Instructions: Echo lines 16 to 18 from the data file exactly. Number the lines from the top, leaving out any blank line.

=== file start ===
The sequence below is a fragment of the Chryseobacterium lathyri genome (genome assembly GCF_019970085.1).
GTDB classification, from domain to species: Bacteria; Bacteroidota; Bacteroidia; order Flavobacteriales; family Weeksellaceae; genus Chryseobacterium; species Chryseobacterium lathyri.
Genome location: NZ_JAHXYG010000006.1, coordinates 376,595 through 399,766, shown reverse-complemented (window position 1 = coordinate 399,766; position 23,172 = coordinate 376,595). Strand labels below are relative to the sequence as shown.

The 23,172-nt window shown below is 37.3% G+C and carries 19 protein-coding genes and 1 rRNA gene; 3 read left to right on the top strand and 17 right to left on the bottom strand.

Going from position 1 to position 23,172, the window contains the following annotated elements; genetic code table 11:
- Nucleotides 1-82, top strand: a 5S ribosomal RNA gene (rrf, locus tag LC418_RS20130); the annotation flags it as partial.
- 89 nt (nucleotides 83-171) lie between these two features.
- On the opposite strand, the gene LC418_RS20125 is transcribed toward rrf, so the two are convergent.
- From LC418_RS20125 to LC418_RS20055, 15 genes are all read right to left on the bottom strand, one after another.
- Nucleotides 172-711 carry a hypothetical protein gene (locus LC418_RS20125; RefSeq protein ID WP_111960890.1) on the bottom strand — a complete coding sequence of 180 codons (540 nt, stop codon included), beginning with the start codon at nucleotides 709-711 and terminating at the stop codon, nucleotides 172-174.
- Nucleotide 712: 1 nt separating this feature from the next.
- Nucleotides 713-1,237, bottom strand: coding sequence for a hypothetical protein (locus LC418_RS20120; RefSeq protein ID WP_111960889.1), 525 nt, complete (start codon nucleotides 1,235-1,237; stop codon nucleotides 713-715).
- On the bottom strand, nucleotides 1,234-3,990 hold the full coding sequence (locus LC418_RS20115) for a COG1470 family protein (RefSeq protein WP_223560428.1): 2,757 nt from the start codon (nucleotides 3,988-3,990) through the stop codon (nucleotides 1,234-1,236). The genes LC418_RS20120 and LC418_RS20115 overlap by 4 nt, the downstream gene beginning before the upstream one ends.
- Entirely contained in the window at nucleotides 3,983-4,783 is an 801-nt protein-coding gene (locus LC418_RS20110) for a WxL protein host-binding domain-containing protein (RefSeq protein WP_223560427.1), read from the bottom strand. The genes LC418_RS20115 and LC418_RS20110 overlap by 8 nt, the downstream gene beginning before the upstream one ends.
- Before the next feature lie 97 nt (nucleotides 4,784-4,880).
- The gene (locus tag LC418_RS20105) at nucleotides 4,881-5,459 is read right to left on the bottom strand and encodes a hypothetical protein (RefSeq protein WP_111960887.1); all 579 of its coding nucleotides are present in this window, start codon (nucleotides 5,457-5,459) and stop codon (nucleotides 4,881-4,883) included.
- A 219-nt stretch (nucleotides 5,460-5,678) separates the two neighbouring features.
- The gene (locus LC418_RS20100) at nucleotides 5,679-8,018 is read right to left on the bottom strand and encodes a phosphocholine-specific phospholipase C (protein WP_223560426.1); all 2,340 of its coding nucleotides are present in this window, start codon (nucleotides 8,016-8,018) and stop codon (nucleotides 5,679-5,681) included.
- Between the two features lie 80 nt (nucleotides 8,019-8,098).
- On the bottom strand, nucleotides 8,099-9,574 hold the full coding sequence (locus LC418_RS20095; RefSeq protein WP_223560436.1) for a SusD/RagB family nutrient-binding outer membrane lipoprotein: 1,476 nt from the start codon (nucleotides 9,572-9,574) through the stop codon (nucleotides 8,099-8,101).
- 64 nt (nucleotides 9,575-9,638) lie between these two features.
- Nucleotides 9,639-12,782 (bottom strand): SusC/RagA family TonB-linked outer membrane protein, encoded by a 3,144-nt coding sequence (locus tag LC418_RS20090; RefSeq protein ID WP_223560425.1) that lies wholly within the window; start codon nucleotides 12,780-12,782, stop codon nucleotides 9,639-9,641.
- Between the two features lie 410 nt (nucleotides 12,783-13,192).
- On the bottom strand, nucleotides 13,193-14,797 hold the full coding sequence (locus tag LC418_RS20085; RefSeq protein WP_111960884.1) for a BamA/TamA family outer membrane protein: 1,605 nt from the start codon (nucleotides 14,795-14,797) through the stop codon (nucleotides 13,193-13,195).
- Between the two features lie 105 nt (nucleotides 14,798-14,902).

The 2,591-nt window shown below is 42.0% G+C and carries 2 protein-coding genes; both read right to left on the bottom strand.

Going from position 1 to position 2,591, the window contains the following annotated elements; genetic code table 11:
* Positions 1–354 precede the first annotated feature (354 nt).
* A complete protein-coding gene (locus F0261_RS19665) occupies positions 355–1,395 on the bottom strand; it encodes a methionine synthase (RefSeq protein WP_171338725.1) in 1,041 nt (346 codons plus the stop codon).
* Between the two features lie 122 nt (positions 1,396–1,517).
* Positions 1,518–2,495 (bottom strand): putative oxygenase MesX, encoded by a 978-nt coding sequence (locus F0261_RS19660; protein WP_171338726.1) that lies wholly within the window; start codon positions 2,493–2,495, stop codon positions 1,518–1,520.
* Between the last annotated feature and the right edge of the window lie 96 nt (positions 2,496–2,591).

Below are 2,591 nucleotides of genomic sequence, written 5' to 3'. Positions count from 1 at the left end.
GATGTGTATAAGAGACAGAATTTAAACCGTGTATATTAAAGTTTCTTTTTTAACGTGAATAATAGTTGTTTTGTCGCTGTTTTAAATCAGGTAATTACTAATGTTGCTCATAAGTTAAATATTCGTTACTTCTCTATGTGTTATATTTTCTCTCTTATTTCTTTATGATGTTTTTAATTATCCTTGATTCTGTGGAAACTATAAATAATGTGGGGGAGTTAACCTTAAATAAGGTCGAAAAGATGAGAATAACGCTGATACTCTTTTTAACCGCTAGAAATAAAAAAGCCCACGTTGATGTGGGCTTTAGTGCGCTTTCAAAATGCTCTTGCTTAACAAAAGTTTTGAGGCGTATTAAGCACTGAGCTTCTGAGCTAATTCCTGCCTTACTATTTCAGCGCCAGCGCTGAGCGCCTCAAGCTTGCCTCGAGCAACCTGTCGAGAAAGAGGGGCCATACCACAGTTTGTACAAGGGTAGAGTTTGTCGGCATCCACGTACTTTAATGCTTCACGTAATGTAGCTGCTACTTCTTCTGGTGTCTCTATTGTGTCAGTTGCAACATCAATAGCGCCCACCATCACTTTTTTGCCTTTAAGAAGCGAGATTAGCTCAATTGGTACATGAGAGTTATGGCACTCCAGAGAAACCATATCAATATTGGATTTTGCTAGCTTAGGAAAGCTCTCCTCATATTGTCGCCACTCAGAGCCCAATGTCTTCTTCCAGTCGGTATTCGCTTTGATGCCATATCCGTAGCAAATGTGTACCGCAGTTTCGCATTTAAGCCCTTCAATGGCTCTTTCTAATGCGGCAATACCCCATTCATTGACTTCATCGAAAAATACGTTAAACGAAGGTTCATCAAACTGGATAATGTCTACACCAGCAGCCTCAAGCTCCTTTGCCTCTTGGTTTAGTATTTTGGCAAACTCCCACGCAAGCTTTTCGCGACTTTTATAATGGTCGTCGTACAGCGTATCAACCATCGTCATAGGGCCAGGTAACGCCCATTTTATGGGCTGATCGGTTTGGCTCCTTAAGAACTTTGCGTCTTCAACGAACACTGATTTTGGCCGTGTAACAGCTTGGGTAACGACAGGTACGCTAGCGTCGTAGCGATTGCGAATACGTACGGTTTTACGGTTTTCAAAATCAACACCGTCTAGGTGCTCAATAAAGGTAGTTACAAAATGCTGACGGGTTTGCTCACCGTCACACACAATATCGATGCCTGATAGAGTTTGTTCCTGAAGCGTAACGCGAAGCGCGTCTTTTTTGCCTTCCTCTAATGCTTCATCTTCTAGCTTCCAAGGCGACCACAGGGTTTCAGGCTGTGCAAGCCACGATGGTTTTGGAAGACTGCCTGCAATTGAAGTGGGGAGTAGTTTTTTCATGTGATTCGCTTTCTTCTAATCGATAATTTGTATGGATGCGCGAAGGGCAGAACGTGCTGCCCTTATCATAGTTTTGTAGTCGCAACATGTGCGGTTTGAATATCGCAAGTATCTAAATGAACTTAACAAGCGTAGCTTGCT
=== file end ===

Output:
- The gene (locus tag LC418_RS20105) at nucleotides 4,881-5,459 is read right to left on the bottom strand and encodes a hypothetical protein (RefSeq protein WP_111960887.1); all 579 of its coding nucleotides are present in this window, start codon (nucleotides 5,457-5,459) and stop codon (nucleotides 4,881-4,883) included.
- A 219-nt stretch (nucleotides 5,460-5,678) separates the two neighbouring features.
- The gene (locus LC418_RS20100) at nucleotides 5,679-8,018 is read right to left on the bottom strand and encodes a phosphocholine-specific phospholipase C (protein WP_223560426.1); all 2,340 of its coding nucleotides are present in this window, start codon (nucleotides 8,016-8,018) and stop codon (nucleotides 5,679-5,681) included.